fmt.Fscanf() Function in Golang With Examples

In Go language, fmt package implements formatted I/O with functions analogous to C’s printf() and scanf() function. The fmt.Fscanf() function in Go language scans the specified text, read from r and then stores the successive space-separated values into successive arguments as determined by the format. Here newlines in the input must match newlines in the format. Moreover, this function is defined under the fmt package. Here, you need to import the “fmt” package in order to use these functions.

Syntax:

func Fscanf(r io.Reader, format string, a ...interface{}) (n int, err error)

Parameters: This function accepts three parameters which are illustrated below:

  • r io.Reader: This parameter contains the scanned specified texts.
  • format string: This parameter contains different formats for receiving the elements.
  • a …interface{}: This parameter is the specified variable for each elements.

Returns: It returns the number of items successfully parsed.

Example 1:



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// Golang program to illustrate the usage of
// fmt.Fscanf() function
  
// Including the main package
package main
  
// Importing fmt, io and strings
import (
    "fmt"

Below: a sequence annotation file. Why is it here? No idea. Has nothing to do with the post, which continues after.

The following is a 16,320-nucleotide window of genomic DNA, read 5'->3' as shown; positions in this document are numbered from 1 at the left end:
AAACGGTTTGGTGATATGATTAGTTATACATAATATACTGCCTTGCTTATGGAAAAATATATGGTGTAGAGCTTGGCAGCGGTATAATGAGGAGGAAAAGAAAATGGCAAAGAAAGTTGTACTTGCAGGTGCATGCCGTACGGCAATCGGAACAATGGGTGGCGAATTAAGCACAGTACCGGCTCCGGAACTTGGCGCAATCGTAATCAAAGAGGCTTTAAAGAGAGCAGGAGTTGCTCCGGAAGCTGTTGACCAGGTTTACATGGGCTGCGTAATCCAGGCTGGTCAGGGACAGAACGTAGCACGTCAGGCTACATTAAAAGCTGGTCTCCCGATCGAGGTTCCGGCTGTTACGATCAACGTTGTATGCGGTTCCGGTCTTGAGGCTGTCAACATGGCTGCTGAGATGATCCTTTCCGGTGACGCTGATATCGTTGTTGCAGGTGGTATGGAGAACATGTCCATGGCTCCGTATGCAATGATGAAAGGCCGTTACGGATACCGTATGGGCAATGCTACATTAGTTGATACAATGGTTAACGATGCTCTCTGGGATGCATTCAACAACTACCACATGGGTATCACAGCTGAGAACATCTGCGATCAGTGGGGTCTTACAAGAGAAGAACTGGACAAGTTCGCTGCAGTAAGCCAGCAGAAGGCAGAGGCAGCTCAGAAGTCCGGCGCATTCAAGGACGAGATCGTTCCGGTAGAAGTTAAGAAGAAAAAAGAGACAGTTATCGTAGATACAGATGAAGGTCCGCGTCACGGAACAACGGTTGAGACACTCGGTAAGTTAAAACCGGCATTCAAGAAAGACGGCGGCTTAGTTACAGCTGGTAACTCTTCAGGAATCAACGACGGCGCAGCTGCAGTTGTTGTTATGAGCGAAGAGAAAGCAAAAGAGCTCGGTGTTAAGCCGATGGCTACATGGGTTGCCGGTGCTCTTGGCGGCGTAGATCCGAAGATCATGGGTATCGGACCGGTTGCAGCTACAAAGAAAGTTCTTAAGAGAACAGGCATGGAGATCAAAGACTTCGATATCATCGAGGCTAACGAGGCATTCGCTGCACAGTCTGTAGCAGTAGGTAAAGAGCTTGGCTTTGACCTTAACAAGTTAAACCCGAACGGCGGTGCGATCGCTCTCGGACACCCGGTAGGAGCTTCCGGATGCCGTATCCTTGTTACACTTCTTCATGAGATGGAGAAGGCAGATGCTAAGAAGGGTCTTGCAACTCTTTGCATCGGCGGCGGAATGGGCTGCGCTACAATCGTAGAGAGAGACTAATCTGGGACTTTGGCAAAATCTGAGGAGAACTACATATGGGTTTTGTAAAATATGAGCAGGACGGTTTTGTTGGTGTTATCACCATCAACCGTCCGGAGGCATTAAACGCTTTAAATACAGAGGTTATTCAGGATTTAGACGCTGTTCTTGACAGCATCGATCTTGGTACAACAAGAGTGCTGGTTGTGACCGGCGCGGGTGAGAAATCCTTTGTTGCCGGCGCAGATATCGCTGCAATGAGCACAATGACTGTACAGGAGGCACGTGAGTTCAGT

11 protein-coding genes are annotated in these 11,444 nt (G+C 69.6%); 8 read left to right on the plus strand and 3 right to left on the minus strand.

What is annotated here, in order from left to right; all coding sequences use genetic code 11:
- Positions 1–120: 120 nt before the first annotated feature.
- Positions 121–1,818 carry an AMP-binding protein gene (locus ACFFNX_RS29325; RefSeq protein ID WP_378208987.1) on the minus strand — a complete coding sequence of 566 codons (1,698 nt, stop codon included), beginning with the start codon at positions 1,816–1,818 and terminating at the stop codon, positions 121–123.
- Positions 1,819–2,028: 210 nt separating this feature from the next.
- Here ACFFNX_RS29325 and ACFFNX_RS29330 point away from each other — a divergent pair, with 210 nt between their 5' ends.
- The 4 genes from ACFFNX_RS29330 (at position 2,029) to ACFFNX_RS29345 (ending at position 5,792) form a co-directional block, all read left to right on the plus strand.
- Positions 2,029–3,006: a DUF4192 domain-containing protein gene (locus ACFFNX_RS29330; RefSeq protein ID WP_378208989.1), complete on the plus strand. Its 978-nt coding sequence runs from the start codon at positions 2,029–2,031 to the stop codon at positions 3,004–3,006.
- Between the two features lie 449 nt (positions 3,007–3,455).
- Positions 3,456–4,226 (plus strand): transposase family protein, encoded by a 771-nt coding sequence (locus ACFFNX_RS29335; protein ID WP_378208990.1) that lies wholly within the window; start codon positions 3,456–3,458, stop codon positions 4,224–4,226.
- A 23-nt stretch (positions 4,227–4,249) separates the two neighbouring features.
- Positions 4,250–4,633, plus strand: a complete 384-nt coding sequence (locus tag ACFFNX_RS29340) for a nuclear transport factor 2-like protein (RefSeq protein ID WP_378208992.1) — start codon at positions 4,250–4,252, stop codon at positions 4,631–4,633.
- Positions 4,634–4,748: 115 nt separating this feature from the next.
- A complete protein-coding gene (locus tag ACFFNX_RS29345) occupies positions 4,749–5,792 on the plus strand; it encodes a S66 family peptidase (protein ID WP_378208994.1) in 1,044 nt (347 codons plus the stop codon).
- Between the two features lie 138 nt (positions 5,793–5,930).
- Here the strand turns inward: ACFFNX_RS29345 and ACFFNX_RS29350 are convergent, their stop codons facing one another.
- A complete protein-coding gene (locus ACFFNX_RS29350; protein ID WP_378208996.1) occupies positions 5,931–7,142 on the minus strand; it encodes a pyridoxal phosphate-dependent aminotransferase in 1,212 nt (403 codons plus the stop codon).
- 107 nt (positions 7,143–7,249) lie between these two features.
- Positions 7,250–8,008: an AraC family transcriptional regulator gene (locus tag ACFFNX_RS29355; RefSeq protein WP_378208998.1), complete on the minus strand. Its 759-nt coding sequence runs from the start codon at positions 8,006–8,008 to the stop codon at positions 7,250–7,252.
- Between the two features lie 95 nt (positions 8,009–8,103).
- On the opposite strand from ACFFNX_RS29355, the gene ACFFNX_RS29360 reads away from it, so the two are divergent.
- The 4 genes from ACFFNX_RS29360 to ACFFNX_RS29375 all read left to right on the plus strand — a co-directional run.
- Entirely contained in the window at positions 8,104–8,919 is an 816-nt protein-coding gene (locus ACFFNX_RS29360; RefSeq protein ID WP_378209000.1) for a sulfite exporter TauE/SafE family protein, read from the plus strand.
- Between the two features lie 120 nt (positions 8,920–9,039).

"os"
    "strings"
)
  
// Calling main
func main() {
  
        // Declaring some type of variables
    var (
        i int
        b bool
        s string
    )
      
    // Calling the NewReader() function to
    // specify some type of texts.
    // variable "r" contains the scanned texts
    r := strings.NewReader("10 false GFG")
      
    // Calling the Fscanf() function to receive 
    // the scanned texts
    n, err := fmt.Fscanf(r, "%d %t %s", &i, &b, &s)
      
    // If the above function returns an error then
    // below statement will be executed
    if err != nil {
        fmt.Fprintf(os.Stderr, "Fscanf: %v\n", err)
    }
      
    // Printing each type of scanned texts
    fmt.Println(i, b, s)
      
    // It returns the number of items 
    // successfully scanned
    fmt.Println(n)
}

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Output:

10 false GFG
3

Example 2:

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// Golang program to illustrate the usage of
// fmt.Fscanf() function
  
// Including the main package
package main
  
// Importing fmt, io and strings
import (
    "fmt"
    "os"
    "strings"
)
  
// Calling main
func main() {
  
        // Declaring some type of variables
    var (
        i int
        b bool
        s string
        f float32
    )
      
    // Calling the NewReader() function to
    // specify some type of texts.
    // variable "r" contains the scanned texts
    r := strings.NewReader("46 true 3.4 GeeksforGeeks")
      
    // Calling the Fscanf() function to receive 
    // the scanned texts
    n, err := fmt.Fscanf(r, "%d %t %g %s", &i, &b, &f, &s)
      
    // If the above function returns an error then
    // below statement will be executed
    if err != nil {
        fmt.Fprintf(os.Stderr, "Fscanf: %v\n", err)
    }
      
    // Printing each type of scanned texts
    fmt.Println(i, b, f, s)
      
    // It returns the number of items 
    // successfully scanned
    fmt.Println(n)
}

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Output:

46 true 3.4 GeeksforGeeks
4



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